These outlets, combined with practical activities like Soul Buddyz clubs, allowed for over 75 percent of youth aged 15-24 to be exposed to Soul City’s campaign in 2008.
“People always ask do these campaigns work, and what we’re seeing is that they do work,” Laurence said. “They have worked on certain key indicators; on other indicators they haven’t been shown to be very effective but I think that’s because the messaging is quite new.”
The highest exposure rate, however, came from the government-sponsored campaign, loveLife, which reached 79 percent of youth aged 15-24 in 2008, as reported by “A Turning Tide Among Teenagers.”
The Multi-Sectoral AIDS Unit’s approach goes beyond pamphlets, television and radio commercials: the unit provides workshops to promote self-esteem among women and basic skill training to increase survival skills. This campaign, Floyd says, has promoted a significant increase in condom use among middle-aged women living below the poverty line.
South Africa was able to use its role as 2010 FIFA World Cup hosts to reach extend the reach of the government’s awareness and prevention message, and the tournament provided a platform for the unit’s outreach campaigns.
A Brazilian samba band, decked out in white pants and teal T-shirts, performed to a gathering crowd as people slowly milled onto the New Market square in Newtown before the recent World Cup final. A long bus with larger than life figures in various capoeira positions sprawled across the sides and a large red bow tightly tied around the door caught the curious stares of passers-by.
The festive atmosphere surrounding the launch of the Wake Cup campaign provided a distinct contrast to the seriousness of the AIDS epidemic in South Africa. The coordinating partners of the Wake Cup campaign, the Multi-Sectoral AIDS Unit, a local nongovernmental organization, Bridges of Hope, the Brazilian government and the Brazilian Ministry of Health, used “the party of football” as a platform for South Africa’s battle with HIV.
The coordinator of the launch and a member of the campaign, Valentina Brena Torres, said the purpose of the day was to create an atmosphere of fun and excitement to capture and maintain the audience’s attention while still conveying the importance of condom use.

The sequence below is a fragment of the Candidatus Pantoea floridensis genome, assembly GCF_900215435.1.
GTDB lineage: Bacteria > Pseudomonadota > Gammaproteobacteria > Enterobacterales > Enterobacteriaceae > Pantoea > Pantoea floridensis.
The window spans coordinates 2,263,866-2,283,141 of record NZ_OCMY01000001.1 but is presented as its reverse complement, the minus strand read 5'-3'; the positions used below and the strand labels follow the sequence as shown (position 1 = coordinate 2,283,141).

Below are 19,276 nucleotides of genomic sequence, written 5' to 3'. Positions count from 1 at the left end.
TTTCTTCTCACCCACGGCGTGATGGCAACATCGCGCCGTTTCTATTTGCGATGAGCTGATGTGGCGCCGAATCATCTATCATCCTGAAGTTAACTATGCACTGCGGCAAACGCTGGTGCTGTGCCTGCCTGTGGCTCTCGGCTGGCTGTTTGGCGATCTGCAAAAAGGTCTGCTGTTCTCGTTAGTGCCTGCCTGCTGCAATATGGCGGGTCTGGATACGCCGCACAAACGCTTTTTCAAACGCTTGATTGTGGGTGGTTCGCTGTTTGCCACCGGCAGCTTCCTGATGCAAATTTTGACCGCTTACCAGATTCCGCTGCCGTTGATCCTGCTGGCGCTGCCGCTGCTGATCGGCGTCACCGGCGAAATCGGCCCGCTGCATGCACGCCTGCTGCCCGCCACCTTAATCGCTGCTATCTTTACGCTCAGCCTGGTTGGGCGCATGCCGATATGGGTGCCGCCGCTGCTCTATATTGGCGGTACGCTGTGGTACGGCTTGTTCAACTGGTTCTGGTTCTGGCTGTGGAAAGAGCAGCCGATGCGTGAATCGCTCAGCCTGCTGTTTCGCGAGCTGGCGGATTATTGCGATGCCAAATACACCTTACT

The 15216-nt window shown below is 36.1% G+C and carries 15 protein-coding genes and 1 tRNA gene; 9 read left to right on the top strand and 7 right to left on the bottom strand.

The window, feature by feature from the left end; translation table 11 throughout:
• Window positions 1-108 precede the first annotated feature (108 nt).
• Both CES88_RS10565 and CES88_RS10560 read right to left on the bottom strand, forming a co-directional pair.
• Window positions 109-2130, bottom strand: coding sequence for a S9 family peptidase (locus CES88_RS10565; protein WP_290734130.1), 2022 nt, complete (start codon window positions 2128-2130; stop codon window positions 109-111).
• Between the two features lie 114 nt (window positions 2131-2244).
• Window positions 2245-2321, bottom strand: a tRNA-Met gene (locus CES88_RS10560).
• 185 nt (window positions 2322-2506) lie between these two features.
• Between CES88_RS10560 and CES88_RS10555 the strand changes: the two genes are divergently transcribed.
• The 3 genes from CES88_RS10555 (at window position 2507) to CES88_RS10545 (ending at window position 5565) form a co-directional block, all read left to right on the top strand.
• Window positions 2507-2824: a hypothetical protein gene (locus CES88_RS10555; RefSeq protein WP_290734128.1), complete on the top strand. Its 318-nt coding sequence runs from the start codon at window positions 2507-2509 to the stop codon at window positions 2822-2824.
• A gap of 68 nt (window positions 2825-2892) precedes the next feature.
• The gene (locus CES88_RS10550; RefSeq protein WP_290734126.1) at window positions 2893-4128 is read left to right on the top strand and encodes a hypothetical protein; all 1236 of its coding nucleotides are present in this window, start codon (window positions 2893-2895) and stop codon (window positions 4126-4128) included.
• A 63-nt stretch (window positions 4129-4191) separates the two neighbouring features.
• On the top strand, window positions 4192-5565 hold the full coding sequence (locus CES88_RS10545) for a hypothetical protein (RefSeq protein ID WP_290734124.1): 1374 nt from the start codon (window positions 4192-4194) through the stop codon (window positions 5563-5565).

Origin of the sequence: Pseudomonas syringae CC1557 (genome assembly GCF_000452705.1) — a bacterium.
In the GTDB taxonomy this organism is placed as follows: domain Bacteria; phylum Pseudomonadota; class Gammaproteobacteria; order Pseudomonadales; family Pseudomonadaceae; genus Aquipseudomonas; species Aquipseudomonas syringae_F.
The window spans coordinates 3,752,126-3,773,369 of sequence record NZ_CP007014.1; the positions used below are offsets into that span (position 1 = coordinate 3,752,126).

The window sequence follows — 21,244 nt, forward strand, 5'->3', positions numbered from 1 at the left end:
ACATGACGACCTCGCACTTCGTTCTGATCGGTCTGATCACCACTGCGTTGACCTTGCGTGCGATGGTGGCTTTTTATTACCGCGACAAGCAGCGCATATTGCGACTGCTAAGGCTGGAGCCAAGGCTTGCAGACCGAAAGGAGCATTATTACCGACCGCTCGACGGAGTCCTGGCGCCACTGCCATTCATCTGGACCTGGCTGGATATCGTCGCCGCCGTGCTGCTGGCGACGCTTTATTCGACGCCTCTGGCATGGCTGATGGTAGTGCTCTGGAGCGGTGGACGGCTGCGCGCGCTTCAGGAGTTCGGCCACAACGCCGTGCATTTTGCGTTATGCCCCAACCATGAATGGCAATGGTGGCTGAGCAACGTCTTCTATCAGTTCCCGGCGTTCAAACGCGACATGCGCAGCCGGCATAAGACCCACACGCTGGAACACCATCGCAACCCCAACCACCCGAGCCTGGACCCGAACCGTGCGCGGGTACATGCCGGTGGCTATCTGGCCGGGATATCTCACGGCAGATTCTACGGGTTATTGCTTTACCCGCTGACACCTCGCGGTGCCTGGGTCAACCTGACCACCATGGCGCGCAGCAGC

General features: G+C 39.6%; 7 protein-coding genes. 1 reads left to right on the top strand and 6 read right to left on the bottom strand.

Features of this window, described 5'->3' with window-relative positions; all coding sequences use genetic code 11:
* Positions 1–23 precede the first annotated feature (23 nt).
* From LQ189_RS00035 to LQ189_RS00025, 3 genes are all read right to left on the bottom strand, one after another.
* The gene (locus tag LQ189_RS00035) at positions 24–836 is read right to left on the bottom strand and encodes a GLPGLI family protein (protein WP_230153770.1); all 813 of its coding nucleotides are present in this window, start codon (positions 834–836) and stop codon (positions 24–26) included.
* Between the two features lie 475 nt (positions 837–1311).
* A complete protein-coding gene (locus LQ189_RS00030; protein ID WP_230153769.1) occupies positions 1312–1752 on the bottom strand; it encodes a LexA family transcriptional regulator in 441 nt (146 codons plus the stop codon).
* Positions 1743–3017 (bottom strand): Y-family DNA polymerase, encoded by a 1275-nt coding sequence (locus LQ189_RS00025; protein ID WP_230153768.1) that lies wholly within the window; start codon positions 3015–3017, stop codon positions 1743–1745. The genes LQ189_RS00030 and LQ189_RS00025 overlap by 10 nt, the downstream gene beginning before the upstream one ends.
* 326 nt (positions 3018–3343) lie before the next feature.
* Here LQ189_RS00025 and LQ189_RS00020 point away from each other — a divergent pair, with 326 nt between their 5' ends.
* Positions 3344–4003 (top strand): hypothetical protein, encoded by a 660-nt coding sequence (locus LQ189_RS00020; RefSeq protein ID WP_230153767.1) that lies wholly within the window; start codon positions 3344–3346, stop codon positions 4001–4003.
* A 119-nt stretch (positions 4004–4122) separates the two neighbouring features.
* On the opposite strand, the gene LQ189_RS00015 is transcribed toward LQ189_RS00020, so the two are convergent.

“That’s the importance of getting in with the people and inviting people to get on the bus,” Brena, a Uruguayan, said. “Once they get on the bus we have different cartoons about how to use a condom and different kinds of cartoons or drawings by different designers; we try to make a funny story to explain each of the drawings. We try to talk with the people and we invite them to participate in our plays. Then, after this, we hand out the condoms and the pamphlets.”
The bus and surrounding market square remained a bed of activity well into the day. Volunteers mingled in the crowd, distributing condoms from large cardboard boxes and pamphlets demonstrating proper condom use.
Oliver Kulilishika, a social worker from Lusaka, Zambia, visiting Newtown, said the festive atmosphere immediately sparked his curiosity.
“The campaign has an impact. Being a social worker, I think it’s a very good approach, and it’s something I feel I could adapt to my country when I get back to Zambia. It’s an eye-opener for me, using visual aids as an approach toward the eradication of HIV,” Kulilishika said.
The launch was the first of many days of music, skits, condoms and soccer as the bus traveled to various fan parks throughout Gauteng for the duration of the World Cup.
Laurence stressed that while research continues to show overall positive results, she would like to see more campaigns, like the Wake Cup, that take a proactive, direct approach to the problem with local campaigns.
“I’d really like to see our findings being used to enforce a local level response,” Laurence said. “From a research point of view, it would nice to see our findings actually translated into action.”
Brena agreed, issuing a call to action to those unaware of the pandemic and its effects in particular on sub-Saharan Africa.
“We can’t wait for the politicians,” Brena said. “As much as we want to join up with them, everyone has to start with something; bit by bit, as each person comes, we can put a brake on the spread of AIDS in the world.”